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Energy Potentials and Supply Pathways

In order to achieve a greenhouse gas-neutral global energy system, the newly-founded Energy Potentials and Supply Pathways team addresses the worldwide expansion of renewable energy technologies and exchange of their output, as well as their downstream products, such as green hydrogen. For this purpose, both newly-developed and existing techno-economic system models are employed that enable, among other things, the comparison of different process chains and their combinations, as well as import options for Germany and Europe. The analyses focus on energy and material supply security under socio-technical framework conditions, and therefore aim at a robust evaluation of the investigated supply pathways as decision support for political and economic actors.

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Transport Technologies and Future Mobility

The Transport Engineering and Future Mobility team focuses on issues relating to the development of passenger and freight transport. For this purpose, model-based analyses are generally applied to the transport sector, such as on the basis of traffic statistics data and energy balance correlations, with a broad spectrum of possible developments up to the year 2050 and beyond examined in the form of scenarios. The objectives of a significant reduction in environmental impacts and current trends such as electric transportation, autonomous and connected driving, and shared mobility are taken into account. The parameterization of the specifically-developed models is supported by in-depth analyses of the decision-making behavior of mobile persons. The analyses, which are highly spatially- and temporally-resolved, will serve to inform implementation strategies for a greenhouse gas-free, future-oriented transport sector on a regional to European scale.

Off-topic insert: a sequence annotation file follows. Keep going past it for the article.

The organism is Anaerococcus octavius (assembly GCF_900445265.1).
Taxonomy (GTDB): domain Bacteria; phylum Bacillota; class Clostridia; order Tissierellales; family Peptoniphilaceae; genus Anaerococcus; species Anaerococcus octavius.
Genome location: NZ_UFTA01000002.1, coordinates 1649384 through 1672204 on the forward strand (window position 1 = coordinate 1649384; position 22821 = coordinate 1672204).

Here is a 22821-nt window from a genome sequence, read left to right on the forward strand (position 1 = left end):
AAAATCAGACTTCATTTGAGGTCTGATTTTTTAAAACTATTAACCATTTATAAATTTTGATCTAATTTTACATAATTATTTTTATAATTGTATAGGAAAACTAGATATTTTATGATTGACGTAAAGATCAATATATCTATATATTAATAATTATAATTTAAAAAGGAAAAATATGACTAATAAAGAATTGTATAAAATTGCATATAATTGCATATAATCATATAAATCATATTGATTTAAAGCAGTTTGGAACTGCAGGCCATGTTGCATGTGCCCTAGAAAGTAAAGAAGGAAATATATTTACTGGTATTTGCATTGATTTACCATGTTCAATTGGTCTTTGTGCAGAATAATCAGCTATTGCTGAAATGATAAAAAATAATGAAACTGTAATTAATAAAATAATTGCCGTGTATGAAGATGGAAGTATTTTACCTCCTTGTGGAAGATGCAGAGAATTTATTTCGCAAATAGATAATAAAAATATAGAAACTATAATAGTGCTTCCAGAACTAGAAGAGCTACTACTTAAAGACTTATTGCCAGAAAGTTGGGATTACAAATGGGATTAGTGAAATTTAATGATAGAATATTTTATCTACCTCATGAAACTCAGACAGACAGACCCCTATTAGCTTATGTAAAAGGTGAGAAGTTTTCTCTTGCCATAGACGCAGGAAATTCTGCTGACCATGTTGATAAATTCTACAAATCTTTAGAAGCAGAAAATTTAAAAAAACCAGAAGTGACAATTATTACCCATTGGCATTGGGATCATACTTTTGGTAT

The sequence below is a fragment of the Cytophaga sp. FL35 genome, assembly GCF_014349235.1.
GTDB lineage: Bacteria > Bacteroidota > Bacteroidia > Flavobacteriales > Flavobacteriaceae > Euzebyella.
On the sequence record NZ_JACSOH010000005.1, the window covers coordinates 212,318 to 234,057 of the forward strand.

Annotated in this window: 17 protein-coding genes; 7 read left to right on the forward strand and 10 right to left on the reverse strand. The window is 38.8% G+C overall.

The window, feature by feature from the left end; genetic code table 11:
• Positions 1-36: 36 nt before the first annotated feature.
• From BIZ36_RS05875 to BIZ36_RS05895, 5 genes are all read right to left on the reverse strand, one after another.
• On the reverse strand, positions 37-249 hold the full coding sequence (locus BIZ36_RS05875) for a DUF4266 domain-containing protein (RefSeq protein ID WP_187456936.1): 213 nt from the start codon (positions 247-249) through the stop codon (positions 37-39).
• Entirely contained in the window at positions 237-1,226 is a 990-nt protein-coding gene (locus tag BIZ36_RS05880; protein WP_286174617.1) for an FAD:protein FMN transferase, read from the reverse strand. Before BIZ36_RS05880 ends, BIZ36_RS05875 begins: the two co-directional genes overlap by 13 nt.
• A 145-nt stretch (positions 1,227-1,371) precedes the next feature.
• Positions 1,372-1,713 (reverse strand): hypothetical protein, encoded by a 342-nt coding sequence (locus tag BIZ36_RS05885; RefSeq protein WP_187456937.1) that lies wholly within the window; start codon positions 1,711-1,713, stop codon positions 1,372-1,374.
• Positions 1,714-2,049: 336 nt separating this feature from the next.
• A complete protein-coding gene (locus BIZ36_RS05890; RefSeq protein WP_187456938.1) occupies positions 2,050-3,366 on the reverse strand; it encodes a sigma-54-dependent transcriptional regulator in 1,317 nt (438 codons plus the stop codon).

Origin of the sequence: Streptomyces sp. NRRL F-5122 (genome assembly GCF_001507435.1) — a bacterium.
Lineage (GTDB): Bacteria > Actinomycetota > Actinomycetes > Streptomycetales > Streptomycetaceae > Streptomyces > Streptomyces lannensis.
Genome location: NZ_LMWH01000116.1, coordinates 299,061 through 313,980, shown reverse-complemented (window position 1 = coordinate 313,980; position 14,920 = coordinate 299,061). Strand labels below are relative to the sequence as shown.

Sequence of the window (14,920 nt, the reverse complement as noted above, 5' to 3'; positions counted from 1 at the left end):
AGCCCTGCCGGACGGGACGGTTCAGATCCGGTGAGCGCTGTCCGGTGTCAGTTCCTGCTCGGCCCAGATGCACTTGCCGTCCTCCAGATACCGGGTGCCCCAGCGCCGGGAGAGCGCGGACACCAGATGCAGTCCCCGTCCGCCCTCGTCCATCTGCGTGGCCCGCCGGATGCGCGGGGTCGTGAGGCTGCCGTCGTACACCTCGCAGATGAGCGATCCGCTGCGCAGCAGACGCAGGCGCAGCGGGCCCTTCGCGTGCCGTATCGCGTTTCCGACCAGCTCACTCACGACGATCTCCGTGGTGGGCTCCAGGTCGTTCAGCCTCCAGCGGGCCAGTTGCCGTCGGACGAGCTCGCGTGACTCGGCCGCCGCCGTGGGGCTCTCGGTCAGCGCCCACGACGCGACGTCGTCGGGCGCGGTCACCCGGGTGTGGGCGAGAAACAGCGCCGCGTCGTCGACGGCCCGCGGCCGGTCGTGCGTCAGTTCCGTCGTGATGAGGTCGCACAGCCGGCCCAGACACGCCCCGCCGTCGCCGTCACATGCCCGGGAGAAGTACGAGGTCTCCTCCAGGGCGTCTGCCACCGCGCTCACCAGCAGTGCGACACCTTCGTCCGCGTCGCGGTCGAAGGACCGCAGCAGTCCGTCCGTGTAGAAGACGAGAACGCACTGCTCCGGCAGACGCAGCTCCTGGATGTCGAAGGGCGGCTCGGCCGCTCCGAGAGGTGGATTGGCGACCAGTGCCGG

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The technical work of the Infrastructures and Sector Coupling group seeks to answer questions relating to the design and operation of future integrated energy infrastructures spanning the transportation to the distribution levels. In addition to the established energy sources of electricity and natural gas, the researchers are also looking into heat and hydrogen. Methodologically, the team has at its disposal integrated, techno-economic models for cross-energy carrier infrastructure design on the one hand, and detailed models for the optimization and simulation of transmission, gas transmission, and distribution networks, on the other. These models draw on a highly spatially- and temporally-resolved database that also permits consideration of cross-sectoral synergy options. The interplay of integrated network planning and the detailed analysis of individual energy infrastructures allows the extraction of practice-relevant insights into a suitable infrastructure for transport requirements in the sustainable energy system of the future.

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Director of the Institute

  • Institute of Energy and Climate Research (IEK)
  • Techno-economic Systems Analysis (IEK-3)
Building 03.2 /
Room 226
+49 2461/61-3076
E-Mail

IEK-3 Team

Our interdisciplinary team of scientists performs energy-related process and systems analyses for the purposes of planning and consultation. Current priorities include the development of energy strategies in order to meet the German Federal Government’s greenhouse gas reduction targets, designing infrastructures for a sustainable and secure energy supply (e.g., via power-to-gas, power-to-fuel, biomass-to-liquid) and the conducting of cost analyses for the implementation and operation of new technologies for future energy markets.